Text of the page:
How climate change may impact ozone pollution and public health through the 21st century

Read the full story from U.S. EPA.

Climate researchers are learning that warming temperatures and heat waves resulting from greenhouse gas (GHG) emissions could adversely affect air quality in the United States and increase deaths from air pollution exposure. This effect is referred to as the “climate penalty.”

Higher levels of GHG emissions from vehicles, power plants, and other human-made sources are contributing to warming, which will increase ozone. Exposure to this pollutant can aggravate asthma, cause heart attacks, and exacerbate other respiratory and cardiovascular conditions. Air quality managers need to know how climate change will affect air quality and public health throughout the 21st century.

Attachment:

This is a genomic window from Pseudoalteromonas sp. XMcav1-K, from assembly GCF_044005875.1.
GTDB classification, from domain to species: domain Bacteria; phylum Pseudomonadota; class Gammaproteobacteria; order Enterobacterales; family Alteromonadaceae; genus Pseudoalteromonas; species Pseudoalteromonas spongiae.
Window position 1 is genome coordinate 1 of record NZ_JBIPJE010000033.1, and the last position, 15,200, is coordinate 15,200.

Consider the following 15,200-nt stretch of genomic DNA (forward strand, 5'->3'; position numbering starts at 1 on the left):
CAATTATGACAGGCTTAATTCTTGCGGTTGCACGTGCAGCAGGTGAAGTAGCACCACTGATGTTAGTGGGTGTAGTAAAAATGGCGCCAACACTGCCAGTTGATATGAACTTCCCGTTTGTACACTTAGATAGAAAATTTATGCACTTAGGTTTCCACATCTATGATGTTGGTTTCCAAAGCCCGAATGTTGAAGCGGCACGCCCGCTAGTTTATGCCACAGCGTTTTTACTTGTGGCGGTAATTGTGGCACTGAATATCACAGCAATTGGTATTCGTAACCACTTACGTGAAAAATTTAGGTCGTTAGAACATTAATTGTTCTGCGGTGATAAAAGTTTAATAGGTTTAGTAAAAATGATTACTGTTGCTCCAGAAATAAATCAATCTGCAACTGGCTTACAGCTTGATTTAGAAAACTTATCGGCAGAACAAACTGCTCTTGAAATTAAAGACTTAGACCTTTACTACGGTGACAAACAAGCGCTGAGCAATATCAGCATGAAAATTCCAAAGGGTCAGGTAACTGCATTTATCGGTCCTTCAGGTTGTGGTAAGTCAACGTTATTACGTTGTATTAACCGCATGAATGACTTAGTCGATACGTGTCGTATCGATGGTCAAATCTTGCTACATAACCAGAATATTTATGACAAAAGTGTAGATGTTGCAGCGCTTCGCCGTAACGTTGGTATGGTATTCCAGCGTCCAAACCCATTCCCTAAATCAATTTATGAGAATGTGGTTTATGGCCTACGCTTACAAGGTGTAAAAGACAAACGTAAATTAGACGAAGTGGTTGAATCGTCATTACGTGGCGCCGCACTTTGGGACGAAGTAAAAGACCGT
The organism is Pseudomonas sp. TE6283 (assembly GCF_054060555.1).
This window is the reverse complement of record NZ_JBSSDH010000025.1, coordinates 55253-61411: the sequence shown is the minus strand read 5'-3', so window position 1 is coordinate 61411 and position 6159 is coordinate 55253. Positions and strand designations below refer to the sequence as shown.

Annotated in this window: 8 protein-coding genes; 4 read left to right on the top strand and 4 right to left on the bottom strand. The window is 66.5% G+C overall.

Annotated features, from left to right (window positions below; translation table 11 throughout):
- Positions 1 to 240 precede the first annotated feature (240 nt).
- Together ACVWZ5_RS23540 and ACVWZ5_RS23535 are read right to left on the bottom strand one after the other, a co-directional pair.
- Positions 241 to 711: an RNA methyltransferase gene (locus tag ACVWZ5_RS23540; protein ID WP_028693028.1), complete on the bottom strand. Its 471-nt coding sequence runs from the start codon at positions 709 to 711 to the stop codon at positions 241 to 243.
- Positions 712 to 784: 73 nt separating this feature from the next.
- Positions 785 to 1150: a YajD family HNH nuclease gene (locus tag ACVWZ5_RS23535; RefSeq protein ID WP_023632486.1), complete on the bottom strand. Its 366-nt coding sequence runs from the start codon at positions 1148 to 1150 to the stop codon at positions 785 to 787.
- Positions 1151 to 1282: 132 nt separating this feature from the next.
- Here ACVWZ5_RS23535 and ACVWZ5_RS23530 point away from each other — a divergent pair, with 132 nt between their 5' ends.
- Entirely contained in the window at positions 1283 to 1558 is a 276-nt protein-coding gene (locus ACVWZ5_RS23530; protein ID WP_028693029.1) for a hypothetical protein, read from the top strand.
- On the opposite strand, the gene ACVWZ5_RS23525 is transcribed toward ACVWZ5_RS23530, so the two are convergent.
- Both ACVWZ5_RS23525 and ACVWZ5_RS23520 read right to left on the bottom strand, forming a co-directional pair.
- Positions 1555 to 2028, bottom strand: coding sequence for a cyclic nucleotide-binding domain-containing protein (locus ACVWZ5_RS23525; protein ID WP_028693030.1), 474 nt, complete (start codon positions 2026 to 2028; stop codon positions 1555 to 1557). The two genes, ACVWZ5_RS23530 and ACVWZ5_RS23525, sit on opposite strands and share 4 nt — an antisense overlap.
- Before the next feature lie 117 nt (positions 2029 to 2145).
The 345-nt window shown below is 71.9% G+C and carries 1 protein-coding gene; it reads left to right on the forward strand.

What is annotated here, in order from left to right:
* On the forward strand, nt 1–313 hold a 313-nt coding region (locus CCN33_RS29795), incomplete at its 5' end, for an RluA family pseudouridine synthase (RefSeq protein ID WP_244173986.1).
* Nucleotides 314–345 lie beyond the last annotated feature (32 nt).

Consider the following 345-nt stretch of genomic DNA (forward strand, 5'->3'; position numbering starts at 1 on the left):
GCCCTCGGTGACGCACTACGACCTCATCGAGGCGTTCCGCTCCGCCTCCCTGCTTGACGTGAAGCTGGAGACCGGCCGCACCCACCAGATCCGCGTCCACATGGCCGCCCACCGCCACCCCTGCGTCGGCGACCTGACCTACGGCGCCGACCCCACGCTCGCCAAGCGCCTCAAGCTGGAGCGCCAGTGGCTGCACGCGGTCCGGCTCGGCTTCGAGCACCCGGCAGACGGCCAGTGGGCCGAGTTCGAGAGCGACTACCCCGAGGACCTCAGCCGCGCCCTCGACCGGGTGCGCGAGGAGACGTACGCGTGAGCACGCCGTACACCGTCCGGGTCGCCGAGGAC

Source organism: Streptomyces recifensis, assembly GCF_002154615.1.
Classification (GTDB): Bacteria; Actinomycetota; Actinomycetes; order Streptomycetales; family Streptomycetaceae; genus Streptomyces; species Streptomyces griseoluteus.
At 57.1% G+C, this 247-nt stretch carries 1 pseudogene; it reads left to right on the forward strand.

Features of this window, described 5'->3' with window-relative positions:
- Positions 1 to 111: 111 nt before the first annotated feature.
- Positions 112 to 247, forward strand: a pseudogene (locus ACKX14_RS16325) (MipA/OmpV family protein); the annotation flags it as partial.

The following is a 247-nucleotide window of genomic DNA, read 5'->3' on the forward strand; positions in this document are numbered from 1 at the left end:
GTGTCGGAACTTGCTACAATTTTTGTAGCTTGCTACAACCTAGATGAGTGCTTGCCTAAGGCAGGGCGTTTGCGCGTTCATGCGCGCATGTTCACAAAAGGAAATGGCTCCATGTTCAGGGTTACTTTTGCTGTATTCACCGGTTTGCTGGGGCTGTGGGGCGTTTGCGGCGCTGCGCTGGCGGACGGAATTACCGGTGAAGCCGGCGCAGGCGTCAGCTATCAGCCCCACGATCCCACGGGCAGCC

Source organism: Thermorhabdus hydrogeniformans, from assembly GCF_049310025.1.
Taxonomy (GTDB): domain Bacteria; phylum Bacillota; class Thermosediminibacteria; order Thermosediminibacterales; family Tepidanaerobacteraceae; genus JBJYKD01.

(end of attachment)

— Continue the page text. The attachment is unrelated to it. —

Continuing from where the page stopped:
New modeling approaches by EPA are providing this information for states as they work to implement the National Ambient Air Quality Standards. In one modeling simulation, researchers showed that full implementation of enacted air pollution regulations could reduce the increase of ozone despite warmer temperatures, thus reducing potential deaths from exposure. 

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